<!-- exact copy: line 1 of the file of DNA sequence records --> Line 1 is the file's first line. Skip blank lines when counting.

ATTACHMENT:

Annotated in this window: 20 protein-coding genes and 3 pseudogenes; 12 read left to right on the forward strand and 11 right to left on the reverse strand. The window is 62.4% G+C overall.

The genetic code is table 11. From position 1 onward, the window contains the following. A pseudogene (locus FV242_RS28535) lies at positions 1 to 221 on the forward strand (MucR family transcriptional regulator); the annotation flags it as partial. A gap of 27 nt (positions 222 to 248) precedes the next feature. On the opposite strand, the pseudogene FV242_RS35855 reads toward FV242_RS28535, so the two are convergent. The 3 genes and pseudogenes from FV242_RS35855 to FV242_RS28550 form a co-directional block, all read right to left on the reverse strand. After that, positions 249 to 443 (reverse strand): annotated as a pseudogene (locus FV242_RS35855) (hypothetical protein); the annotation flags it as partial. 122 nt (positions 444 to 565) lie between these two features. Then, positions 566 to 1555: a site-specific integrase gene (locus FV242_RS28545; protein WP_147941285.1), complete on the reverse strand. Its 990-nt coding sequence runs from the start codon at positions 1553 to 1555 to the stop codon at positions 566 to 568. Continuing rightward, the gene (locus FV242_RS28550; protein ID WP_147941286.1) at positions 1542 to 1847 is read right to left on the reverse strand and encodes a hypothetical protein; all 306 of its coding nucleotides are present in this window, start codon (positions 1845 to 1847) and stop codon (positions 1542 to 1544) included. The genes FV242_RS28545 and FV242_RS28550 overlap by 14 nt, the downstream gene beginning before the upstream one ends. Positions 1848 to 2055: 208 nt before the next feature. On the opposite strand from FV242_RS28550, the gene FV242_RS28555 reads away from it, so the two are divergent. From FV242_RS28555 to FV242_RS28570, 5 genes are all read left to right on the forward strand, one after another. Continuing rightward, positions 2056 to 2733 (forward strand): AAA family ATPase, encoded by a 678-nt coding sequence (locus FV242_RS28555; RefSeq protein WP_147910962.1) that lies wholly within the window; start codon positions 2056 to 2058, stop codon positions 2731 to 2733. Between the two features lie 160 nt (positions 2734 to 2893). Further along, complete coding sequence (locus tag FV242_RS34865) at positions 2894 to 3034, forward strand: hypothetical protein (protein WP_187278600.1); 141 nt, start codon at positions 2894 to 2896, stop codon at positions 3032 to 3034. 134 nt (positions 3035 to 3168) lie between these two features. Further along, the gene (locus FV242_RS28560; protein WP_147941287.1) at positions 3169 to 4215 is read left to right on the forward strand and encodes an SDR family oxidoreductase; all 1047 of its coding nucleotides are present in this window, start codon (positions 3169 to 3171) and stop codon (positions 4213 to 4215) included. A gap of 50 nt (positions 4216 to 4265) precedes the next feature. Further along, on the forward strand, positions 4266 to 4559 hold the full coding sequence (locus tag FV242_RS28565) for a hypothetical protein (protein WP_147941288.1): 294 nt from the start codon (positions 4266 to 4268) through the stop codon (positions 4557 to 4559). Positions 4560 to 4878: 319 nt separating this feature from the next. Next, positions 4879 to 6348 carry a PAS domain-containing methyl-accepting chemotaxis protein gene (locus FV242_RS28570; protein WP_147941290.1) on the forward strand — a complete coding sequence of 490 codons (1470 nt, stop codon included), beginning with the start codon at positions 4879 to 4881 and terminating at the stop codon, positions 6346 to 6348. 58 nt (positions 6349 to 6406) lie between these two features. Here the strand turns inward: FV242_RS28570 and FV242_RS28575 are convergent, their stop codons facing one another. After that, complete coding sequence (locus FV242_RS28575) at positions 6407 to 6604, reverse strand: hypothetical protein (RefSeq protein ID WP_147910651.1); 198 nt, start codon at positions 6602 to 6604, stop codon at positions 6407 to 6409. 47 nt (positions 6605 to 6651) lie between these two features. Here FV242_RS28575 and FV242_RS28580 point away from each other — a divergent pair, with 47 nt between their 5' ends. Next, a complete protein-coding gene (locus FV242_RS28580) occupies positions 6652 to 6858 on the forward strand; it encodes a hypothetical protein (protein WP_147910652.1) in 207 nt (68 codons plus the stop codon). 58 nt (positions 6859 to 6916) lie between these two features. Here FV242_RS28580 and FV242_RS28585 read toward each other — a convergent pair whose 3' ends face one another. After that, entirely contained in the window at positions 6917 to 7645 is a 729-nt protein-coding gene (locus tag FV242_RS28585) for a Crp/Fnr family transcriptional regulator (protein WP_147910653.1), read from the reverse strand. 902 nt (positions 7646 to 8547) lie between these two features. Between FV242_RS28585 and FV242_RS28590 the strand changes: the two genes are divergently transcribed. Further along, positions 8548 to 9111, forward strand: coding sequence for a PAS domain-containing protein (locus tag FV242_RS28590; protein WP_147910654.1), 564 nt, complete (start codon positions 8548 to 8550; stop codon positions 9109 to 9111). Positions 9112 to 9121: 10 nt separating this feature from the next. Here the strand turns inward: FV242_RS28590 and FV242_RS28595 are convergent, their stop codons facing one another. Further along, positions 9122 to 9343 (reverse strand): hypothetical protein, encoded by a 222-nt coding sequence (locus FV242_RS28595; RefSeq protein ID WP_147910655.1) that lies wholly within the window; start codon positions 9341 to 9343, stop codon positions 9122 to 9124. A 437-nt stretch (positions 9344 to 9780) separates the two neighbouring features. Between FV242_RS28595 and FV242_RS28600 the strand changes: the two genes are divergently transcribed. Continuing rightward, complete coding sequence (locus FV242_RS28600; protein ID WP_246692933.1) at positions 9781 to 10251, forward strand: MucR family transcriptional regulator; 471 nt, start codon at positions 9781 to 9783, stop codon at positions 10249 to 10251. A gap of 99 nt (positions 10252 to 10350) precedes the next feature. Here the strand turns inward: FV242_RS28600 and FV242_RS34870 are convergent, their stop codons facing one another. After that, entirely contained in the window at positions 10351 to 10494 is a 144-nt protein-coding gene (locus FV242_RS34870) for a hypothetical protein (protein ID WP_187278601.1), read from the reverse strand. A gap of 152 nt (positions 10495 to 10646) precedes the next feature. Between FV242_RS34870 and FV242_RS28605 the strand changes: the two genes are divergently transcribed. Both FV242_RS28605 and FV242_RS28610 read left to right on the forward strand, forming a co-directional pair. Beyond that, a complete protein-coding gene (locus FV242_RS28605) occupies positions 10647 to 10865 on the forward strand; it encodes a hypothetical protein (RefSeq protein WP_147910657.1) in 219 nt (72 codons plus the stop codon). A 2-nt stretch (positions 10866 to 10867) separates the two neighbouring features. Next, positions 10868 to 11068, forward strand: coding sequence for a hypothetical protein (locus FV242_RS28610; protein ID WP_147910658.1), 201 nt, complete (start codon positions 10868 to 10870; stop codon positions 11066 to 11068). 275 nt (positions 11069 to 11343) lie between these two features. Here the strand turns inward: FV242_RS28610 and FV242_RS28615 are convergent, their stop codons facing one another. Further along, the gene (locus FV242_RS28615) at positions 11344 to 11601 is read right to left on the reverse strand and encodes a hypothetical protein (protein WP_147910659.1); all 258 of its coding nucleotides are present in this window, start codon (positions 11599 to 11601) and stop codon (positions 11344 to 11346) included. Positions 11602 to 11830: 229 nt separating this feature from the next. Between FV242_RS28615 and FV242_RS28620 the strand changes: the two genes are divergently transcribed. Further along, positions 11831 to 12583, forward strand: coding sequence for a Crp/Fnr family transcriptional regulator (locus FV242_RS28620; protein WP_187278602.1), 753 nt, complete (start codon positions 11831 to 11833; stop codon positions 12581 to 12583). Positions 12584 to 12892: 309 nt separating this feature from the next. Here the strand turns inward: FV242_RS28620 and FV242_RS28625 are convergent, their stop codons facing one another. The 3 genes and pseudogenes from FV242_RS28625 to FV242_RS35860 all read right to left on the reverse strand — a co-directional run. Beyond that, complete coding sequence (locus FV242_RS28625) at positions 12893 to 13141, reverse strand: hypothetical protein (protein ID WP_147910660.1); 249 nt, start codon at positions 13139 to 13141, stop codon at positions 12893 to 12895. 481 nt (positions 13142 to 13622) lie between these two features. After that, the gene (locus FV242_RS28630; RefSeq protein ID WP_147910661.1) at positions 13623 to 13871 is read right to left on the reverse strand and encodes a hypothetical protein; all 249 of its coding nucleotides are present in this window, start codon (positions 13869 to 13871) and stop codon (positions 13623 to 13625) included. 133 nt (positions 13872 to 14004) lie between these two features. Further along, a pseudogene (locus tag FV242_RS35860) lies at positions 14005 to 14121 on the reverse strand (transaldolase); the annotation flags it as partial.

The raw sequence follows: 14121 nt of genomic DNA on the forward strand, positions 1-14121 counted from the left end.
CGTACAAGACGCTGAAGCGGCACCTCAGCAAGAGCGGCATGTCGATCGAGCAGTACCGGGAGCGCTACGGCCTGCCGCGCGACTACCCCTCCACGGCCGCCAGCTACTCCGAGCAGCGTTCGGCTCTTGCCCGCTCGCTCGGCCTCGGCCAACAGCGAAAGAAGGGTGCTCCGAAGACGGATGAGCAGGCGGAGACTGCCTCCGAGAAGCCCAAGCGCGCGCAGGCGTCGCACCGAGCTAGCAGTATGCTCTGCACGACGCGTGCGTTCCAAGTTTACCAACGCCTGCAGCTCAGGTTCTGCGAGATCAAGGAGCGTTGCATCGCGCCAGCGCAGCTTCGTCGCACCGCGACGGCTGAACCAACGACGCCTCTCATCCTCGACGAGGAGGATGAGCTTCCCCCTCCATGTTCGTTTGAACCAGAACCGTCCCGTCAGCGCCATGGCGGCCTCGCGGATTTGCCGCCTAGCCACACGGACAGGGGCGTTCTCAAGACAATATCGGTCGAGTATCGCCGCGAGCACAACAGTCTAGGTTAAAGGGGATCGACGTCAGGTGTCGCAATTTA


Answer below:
Annotated in this window: 20 protein-coding genes and 3 pseudogenes; 12 read left to right on the forward strand and 11 right to left on the reverse strand. The window is 62.4% G+C overall.